Yesterday, I was unexpectedly bemused by a tweet from rock star urban mobility consultant Mikael Colville-Andersen.
May sound counterintuitive to some, but this is a sure sign of a healthy, mainstream bike culture https://t.co/h4vmdAd65Y
— M. Colville-Andersen (@copenhagenize) January 6, 2016
I read the article, read it again, read it once more and sent a short tweet back: ‘Why?’
Now, when it comes to social media or critiquing, I’m neither prickly nor obtuse. The question is quite genuine and driven by a need to understand the sentiment. I didn’t receive a response. In fairness, he’s a spectacularly active urban mobility consultant and probably has an inbox that resembles an office supply store that’s recently been sacked by Vikings. But the statement is bold, definitive, interesting and needs some substantiation.
So why do images of discarded bikes in a city canal give a sure sign of a healthy, mainstream bike culture? To my mind it suggests a number of other things;
- It could represent a lassaiz-faire attitude to dumping of municipal ‘waste’.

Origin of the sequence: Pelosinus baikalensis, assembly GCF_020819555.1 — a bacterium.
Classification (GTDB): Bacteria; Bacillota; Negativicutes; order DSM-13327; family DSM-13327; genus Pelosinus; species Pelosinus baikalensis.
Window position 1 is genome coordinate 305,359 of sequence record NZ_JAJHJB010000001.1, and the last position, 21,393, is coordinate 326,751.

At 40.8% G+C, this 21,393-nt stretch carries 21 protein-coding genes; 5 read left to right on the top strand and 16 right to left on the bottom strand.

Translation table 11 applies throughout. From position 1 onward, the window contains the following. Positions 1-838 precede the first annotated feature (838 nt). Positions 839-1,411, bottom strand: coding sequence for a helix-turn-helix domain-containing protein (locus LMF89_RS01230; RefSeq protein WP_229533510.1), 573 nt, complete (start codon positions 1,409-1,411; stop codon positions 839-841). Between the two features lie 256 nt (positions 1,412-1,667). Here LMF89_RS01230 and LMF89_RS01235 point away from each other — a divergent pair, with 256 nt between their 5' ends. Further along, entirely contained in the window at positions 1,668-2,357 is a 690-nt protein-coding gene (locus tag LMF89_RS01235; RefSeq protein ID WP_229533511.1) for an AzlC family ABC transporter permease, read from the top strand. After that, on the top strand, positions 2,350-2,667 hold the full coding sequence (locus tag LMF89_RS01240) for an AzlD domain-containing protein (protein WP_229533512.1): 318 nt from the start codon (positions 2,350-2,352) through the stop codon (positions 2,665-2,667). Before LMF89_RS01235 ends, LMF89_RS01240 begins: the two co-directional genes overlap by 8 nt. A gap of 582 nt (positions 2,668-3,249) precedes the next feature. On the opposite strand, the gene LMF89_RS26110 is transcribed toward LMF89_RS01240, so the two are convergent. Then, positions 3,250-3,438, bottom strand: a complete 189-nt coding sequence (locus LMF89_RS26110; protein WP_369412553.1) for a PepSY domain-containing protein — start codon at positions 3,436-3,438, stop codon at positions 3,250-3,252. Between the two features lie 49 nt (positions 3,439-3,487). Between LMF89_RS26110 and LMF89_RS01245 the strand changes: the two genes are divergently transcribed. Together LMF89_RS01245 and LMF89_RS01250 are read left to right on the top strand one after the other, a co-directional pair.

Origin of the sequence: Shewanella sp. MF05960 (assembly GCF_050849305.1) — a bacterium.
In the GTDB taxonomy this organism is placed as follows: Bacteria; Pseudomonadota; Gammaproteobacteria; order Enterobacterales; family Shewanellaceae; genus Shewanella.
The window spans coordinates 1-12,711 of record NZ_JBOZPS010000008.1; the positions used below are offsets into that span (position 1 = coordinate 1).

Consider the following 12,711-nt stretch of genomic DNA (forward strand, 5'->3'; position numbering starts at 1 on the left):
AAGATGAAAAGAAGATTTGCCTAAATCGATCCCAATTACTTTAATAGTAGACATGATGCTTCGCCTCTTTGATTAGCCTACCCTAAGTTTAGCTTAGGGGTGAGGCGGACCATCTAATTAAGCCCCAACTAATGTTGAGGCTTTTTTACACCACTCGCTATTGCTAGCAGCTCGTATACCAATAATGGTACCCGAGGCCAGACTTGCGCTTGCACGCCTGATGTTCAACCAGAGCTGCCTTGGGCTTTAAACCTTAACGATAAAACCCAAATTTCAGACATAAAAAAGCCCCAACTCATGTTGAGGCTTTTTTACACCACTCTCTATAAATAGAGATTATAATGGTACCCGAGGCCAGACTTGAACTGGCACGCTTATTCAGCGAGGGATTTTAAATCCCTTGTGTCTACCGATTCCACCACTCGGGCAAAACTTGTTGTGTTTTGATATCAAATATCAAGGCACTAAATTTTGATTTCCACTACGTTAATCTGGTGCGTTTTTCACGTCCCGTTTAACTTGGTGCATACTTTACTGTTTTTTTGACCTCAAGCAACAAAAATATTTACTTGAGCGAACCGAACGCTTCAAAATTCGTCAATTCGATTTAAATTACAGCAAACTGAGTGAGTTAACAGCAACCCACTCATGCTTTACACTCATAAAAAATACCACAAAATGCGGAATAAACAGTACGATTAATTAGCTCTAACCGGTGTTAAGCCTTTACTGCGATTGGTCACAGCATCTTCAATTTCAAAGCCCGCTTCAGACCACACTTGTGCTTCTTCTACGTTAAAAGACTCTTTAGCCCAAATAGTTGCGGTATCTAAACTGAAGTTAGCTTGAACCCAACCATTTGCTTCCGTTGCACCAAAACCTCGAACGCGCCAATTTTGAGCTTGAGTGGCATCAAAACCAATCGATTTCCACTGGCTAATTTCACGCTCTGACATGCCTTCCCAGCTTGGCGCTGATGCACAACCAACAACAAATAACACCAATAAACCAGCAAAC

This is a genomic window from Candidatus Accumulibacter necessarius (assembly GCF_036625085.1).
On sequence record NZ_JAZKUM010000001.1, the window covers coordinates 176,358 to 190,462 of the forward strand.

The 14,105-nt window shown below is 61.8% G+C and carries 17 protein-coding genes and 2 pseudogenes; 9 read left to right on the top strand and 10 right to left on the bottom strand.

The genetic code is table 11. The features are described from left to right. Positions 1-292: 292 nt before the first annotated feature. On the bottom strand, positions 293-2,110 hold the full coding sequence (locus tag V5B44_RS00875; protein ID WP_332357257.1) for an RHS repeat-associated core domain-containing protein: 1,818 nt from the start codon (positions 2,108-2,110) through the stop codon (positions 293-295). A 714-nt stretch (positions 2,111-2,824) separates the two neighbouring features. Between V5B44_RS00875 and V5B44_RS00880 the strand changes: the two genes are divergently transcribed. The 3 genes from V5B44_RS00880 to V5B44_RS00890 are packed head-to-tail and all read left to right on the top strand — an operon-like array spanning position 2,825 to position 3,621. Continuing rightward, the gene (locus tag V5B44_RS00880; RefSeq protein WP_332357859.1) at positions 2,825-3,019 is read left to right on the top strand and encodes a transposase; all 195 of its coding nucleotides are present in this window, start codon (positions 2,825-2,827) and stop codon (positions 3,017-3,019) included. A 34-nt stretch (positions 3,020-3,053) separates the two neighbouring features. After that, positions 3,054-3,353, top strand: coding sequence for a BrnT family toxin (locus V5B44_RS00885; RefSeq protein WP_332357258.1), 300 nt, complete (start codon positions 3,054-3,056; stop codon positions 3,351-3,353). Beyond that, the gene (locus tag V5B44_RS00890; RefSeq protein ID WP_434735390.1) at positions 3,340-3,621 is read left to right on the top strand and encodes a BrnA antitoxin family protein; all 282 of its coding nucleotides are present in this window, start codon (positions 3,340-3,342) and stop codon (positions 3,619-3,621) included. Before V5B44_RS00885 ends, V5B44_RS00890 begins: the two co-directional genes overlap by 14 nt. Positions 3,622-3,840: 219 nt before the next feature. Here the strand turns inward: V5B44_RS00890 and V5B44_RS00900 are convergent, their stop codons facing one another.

- It could represent a lack of respect for other people’s property.
- It could represent an act of protest at expenditure on the Paris Velib scheme (they were found among the bikes on the canal bottom).
- It could represent a lengthy time period between canal cleanups.
- The same situation could equally be repeated in urban areas not reknowned for a healthy, mainstream bike culture (and we’d only know by dredging them).
To my mind, a healthy bike culture would recycle – or upcycle – the components of these bikes in a manner successfully achieved by The Bristol bike project, the Cardiff cycle workshop and others. However, I’m willing to be corrected and the question still stands; Why? Any thoughts on the subject? (if so, please do comment below).
The final word on the matter should probably go to the Paris Mayor Celia Blauel:
‘If everyone mucks in and avoids throwing anything in the water, we might be able to swim in the canal in a few years, as in numerous other European cities.’
What a glorious thought.